Paradox Interactive released a video and a blog post explaining the vision for their next grand strategy game, Crusader Kings 3. In the video, lead designer Henrik Fåhraeus describes Crusader Kings 3 as an open-ended, sandbox, medieval ruler simulation. You know, the type of game you’d get if you mixed The Sims and A Song of Ice and Fire. Dynasties and lines of rulers will be your focus, not necessarily a nation. The video is the first of a planned series meant to keep fans of the series up-to-date about the development of CK3.
An evolution, not a revolution
According to the developer diary, every design decision is influenced by Crusader Kings 2. After all, CK2 had seven years of expansions and updates. But not every system from CK2 will carry over into the third game. Instead, Paradox has opted to go “deep rather than wide.” Fåhraeus states that there are four principal design goals for CK3.
Firstly, CK3 will have a strong character focus. The game is about individual characters, which was the reason for CK2‘s fascinating emergent gameplay. Paradox wants to keep that experience for the third installment and will bring characters into all-important gameplay mechanics, such as combat and research, when feasible.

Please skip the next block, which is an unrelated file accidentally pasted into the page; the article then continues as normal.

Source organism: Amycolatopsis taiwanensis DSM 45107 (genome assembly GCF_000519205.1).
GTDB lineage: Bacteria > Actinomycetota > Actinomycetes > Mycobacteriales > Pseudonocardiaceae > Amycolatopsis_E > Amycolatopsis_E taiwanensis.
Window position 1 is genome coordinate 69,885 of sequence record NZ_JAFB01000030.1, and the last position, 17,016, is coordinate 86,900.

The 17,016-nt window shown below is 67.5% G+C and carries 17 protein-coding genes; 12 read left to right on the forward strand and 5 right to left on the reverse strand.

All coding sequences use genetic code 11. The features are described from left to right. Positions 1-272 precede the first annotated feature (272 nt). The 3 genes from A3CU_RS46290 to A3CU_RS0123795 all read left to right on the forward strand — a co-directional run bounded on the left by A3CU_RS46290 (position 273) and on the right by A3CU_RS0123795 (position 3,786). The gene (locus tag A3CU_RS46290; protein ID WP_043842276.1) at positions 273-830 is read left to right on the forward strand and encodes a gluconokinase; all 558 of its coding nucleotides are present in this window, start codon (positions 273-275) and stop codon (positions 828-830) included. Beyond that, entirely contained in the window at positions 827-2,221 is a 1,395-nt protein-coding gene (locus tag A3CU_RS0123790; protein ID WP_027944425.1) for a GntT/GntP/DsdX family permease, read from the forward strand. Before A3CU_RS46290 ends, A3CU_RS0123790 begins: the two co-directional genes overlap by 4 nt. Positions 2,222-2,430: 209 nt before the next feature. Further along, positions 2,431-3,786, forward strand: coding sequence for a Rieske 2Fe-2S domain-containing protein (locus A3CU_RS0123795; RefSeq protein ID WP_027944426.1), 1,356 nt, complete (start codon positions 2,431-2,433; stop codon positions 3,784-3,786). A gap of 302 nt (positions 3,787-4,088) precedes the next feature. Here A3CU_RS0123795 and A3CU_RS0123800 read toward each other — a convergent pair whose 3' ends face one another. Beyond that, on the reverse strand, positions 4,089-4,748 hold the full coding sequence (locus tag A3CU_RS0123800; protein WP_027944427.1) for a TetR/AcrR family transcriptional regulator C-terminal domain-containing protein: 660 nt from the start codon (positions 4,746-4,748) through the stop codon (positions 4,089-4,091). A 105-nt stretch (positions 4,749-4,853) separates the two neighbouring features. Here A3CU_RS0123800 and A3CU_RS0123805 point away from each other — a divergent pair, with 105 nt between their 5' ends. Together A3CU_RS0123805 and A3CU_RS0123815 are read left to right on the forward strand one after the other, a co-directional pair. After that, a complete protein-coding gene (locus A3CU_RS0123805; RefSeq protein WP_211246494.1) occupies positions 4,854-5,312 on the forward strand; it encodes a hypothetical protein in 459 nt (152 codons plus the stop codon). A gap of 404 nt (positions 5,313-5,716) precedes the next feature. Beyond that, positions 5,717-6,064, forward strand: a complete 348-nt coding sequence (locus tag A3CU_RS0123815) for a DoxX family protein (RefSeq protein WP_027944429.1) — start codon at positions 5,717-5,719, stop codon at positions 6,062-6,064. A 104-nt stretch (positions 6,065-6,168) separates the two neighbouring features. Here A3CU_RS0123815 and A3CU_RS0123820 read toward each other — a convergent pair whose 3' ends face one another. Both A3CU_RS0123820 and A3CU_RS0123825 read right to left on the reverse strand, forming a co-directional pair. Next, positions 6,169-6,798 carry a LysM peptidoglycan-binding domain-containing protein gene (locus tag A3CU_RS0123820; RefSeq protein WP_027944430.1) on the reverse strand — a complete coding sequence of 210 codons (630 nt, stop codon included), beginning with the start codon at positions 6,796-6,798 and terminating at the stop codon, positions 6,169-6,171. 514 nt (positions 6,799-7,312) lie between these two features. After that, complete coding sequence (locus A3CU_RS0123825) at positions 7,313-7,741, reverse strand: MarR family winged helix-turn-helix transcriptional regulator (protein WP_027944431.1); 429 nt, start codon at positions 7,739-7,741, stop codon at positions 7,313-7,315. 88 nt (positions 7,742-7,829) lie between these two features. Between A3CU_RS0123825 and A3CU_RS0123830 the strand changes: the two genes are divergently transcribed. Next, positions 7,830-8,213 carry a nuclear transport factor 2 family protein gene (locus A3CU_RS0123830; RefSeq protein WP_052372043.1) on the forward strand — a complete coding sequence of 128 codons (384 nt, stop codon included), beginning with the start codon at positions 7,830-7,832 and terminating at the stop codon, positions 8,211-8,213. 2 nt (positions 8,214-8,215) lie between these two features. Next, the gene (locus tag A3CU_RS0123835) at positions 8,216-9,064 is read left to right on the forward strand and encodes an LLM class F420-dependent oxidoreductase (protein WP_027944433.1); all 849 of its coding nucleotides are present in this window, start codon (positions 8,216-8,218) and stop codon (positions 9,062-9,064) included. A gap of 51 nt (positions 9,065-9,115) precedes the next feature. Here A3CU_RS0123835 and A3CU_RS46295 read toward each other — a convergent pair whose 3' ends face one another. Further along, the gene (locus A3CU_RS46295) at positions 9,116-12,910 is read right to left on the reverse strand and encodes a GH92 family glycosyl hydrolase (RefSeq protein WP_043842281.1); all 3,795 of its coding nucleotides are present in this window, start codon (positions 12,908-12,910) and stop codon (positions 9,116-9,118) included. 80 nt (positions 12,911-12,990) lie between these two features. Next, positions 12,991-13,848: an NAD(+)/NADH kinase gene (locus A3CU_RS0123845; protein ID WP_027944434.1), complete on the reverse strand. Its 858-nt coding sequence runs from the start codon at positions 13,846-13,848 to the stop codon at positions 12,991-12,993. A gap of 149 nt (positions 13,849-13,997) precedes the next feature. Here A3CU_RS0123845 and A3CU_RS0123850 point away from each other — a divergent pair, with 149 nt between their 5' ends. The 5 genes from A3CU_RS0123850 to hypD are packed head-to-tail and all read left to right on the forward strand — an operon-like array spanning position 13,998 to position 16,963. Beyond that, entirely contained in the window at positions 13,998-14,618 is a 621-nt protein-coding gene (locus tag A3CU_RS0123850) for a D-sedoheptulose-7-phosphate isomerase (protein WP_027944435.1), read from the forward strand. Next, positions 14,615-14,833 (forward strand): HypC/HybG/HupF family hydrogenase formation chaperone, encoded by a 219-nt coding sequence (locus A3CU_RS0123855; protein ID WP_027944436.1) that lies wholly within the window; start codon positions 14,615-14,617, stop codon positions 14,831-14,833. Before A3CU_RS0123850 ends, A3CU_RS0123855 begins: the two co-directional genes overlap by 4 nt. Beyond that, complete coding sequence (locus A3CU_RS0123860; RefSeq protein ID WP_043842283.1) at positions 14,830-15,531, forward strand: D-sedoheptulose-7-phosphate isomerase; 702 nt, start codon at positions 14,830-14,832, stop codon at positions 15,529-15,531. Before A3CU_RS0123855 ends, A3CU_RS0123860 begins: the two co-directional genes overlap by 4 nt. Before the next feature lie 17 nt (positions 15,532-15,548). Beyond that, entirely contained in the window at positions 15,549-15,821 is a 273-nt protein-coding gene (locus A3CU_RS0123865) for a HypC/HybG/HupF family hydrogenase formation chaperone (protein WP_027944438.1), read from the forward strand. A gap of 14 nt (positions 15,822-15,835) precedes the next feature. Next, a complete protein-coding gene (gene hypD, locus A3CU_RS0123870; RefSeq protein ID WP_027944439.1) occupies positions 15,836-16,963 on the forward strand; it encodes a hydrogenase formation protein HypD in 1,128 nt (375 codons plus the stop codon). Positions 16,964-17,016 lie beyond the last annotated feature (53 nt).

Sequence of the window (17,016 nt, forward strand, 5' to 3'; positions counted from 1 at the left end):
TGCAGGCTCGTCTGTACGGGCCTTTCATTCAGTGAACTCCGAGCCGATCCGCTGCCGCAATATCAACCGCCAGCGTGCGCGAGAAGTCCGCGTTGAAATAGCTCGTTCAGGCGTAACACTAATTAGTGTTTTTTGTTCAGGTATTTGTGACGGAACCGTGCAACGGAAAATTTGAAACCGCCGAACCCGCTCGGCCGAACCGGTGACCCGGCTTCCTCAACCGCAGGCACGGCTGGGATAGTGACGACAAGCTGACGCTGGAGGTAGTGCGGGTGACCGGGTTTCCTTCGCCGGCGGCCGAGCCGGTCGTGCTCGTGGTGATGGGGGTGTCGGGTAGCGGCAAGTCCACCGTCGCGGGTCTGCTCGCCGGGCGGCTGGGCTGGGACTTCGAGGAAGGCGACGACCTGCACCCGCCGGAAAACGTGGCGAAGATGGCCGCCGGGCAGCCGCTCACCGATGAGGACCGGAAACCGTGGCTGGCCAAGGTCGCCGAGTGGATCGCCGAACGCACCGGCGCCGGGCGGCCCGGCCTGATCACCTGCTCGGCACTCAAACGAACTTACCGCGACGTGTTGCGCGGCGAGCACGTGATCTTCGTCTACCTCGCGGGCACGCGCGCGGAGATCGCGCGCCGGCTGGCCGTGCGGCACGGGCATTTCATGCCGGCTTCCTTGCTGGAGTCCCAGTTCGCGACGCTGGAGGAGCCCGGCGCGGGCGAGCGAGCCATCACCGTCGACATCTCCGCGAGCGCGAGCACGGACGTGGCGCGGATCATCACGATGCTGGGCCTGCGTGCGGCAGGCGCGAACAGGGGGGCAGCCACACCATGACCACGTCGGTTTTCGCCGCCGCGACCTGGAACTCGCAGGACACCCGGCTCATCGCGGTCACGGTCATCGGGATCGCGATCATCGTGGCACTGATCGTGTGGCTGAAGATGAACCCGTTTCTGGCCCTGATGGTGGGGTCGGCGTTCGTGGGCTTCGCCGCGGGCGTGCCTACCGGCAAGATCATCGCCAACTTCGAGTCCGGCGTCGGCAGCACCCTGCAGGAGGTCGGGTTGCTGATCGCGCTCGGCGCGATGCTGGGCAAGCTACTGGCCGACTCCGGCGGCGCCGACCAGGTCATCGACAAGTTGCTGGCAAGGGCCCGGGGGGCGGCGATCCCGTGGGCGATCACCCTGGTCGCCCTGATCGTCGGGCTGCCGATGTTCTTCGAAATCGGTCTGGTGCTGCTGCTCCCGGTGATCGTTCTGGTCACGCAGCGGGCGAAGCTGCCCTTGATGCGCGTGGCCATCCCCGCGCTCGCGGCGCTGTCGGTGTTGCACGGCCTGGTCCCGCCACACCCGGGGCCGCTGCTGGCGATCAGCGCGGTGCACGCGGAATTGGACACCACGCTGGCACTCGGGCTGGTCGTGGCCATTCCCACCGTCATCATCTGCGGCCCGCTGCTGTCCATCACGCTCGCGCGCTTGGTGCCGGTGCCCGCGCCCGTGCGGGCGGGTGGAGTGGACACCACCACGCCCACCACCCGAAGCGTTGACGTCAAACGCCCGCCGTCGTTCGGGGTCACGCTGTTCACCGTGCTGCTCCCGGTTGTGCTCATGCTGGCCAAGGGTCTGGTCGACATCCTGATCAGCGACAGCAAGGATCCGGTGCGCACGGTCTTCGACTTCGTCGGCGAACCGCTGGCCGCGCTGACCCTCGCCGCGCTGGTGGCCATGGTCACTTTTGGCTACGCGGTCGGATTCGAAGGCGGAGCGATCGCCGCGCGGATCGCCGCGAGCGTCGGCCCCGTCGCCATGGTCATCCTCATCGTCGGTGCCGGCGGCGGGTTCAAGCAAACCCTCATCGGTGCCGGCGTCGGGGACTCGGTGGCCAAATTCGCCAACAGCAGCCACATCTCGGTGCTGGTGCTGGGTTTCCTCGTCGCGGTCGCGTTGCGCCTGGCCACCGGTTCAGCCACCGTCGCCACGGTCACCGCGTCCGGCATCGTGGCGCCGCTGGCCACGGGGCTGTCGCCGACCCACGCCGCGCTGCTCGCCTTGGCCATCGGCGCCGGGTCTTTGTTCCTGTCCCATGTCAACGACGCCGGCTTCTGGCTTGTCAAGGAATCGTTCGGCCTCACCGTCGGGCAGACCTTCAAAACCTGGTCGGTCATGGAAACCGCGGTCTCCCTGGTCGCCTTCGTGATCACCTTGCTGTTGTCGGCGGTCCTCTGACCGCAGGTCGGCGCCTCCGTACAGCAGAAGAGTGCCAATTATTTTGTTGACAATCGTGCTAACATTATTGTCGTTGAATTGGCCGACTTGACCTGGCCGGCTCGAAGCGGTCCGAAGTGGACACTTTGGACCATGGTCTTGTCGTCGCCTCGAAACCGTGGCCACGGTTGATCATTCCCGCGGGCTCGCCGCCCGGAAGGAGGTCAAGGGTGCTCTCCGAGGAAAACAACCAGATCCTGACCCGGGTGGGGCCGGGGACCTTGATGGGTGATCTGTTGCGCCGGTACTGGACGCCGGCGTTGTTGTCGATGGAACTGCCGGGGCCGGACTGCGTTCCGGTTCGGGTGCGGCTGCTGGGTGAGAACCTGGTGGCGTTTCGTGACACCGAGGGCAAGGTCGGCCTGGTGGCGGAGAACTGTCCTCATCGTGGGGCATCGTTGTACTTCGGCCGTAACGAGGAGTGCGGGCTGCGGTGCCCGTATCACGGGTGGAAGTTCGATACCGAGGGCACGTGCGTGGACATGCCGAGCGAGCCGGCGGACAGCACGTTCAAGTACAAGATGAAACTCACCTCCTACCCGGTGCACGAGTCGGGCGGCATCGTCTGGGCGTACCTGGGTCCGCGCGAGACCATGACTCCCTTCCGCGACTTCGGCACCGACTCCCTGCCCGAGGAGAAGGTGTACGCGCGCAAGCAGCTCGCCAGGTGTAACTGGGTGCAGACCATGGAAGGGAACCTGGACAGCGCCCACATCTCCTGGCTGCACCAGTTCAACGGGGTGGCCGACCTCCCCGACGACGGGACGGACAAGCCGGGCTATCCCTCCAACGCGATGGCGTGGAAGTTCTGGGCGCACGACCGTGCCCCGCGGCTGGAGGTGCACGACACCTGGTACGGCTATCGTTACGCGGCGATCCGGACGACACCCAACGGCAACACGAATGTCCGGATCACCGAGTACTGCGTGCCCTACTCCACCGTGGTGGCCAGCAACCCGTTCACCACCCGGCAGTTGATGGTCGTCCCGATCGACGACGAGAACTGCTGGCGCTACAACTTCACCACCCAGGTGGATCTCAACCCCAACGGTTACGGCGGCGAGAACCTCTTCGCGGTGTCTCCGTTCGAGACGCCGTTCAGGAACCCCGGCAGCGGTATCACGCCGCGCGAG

Secondly, Paradox wants to cater to all playstyles by maintaining player freedom and progression. Players will be able to shape their ruler (and, by proxy, their nation) as they see fit, including heirs, dynasties, and religion. But you should expect challenges along the way.
Thirdly, all events and scripted content will be relevant and serve to create further emergent gameplay, rather than force players down a linear storytelling path. Sounds great to me; the stories in CK2 are some of my most memorable gaming memories. Take my doomed king of Asturias, who tried to reunite Spain. My wife betrayed me. I bought an inn to dip my toes into business management. I became a possessed lunatic and terrorized my vassals until my dukes put me down. You know, your run of the mill 10th-century shenanigans.
Lastly, CK3 will be an approachable experience. It should be easy to get into, but Paradox stresses that the game won’t sacrifice its complexity and historical flavor. It will simply be easier for players to understand how certain gameplay mechanics work and the impact certain decisions might have on the game.
Why buy CK3 if it doesn’t have all of the mechanics of CK2?
At the end of the developer diary, Fåhraeus answers this question. He responds to the question by saying, “There are likely other features and content that will be missed by some players… [but] we believe that everyone will find the core gameplay far more fun and rewarding… CK3 is a vastly bigger game than CK2 was on release.”
Crusader Kings 3 was revealed last month at PDX and will release in 2020.